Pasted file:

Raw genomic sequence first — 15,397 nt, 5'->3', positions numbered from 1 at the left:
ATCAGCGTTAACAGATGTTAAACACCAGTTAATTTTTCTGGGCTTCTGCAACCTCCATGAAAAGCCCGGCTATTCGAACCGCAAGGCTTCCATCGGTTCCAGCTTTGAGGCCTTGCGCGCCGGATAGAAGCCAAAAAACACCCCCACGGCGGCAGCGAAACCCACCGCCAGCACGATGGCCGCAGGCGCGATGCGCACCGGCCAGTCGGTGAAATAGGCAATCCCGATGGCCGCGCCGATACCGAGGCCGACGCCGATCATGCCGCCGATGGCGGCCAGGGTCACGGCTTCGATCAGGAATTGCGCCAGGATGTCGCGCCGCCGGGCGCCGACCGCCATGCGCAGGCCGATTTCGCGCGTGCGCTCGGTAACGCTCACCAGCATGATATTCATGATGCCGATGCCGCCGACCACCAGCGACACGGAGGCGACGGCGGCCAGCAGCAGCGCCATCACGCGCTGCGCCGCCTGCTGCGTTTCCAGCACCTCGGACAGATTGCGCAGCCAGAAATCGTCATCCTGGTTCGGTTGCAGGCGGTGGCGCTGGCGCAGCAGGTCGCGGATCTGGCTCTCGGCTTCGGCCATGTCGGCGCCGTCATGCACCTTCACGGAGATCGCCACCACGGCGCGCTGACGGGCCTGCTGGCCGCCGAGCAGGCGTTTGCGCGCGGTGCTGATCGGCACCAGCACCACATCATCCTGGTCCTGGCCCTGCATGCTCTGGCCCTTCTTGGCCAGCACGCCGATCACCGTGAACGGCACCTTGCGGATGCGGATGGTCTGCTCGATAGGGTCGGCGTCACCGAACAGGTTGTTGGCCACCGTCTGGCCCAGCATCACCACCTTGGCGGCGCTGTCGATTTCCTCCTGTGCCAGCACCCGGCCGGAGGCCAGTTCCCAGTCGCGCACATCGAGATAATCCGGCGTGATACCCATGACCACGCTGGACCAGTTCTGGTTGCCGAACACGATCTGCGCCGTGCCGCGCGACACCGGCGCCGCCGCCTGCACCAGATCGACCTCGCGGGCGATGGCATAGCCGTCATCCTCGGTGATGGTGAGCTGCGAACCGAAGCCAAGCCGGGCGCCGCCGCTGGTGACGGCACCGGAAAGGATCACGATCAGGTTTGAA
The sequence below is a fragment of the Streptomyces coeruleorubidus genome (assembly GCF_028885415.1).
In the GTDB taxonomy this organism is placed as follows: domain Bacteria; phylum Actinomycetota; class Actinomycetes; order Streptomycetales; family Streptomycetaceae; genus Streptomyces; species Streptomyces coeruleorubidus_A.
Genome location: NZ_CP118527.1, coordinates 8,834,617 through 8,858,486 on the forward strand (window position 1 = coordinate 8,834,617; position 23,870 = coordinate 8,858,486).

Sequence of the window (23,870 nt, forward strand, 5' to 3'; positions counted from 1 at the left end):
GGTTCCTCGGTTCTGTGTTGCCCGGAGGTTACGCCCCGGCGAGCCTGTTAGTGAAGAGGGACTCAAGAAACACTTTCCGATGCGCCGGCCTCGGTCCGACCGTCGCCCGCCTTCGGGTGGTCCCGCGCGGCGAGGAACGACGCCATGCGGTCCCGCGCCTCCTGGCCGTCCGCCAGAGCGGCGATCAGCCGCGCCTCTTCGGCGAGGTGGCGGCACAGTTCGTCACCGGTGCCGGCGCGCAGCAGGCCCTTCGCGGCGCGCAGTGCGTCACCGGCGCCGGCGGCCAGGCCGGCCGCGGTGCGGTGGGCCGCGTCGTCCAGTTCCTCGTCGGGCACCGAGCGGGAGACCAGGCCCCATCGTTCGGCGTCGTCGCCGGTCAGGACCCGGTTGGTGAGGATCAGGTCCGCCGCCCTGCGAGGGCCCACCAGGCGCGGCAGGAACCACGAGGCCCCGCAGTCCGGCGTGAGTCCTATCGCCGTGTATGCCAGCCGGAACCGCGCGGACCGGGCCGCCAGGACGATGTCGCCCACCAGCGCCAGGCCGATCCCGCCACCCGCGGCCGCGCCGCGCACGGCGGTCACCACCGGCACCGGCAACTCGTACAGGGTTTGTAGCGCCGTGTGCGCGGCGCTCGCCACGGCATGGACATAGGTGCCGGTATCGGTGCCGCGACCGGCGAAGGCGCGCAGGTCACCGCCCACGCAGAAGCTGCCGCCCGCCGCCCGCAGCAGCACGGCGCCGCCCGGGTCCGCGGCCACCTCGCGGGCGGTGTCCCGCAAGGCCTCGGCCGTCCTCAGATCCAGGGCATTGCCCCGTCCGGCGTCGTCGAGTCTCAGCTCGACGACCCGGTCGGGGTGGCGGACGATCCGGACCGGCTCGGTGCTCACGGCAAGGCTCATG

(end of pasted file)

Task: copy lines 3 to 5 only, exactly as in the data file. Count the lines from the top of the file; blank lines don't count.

The sequence below is a fragment of the Streptomyces coeruleorubidus genome (assembly GCF_028885415.1).
In the GTDB taxonomy this organism is placed as follows: domain Bacteria; phylum Actinomycetota; class Actinomycetes; order Streptomycetales; family Streptomycetaceae; genus Streptomyces; species Streptomyces coeruleorubidus_A.
Genome location: NZ_CP118527.1, coordinates 8,834,617 through 8,858,486 on the forward strand (window position 1 = coordinate 8,834,617; position 23,870 = coordinate 8,858,486).